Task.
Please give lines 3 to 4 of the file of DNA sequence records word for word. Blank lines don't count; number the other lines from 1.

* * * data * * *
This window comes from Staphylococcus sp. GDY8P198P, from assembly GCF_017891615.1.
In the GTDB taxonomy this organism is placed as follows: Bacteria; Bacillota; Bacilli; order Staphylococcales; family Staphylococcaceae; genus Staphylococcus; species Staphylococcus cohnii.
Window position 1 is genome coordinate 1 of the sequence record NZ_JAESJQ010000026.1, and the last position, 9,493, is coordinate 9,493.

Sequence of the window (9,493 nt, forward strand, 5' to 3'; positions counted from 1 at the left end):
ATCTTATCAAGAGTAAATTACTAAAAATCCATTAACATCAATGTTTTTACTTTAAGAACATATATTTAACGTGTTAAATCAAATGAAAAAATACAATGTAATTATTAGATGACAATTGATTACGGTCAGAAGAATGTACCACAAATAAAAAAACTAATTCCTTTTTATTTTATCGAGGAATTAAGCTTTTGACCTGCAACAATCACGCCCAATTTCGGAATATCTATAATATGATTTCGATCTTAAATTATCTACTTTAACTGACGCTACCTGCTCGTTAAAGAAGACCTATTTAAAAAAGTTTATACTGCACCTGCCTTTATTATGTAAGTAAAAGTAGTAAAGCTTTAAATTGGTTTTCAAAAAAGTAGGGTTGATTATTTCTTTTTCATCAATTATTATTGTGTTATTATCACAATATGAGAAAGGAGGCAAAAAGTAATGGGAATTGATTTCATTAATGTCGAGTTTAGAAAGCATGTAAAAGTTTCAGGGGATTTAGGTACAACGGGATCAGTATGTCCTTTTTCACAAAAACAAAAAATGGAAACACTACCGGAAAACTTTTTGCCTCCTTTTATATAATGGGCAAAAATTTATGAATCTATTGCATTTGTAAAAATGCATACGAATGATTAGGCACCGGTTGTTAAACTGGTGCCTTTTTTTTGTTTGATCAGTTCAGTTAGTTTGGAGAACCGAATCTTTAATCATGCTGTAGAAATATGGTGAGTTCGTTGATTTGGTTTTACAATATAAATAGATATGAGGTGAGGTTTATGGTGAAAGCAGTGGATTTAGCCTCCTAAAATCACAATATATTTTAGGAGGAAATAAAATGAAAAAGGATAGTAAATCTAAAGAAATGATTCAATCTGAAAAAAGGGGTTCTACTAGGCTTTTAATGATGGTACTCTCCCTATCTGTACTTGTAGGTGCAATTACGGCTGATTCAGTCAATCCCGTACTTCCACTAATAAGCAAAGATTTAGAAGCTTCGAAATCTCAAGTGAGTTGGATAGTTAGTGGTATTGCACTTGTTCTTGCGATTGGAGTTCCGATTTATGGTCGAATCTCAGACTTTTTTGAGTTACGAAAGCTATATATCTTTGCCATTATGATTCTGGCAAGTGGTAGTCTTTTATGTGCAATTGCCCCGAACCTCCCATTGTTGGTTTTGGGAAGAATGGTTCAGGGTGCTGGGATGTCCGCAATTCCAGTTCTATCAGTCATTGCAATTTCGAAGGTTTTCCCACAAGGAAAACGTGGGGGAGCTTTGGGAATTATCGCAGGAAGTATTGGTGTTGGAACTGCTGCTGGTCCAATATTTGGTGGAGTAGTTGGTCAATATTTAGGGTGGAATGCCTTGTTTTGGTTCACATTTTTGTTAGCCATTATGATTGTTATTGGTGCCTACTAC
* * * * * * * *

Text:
Window position 1 is genome coordinate 1 of the sequence record NZ_JAESJQ010000026.1, and the last position, 9,493, is coordinate 9,493.

Sequence of the window (9,493 nt, forward strand, 5' to 3'; positions counted from 1 at the left end):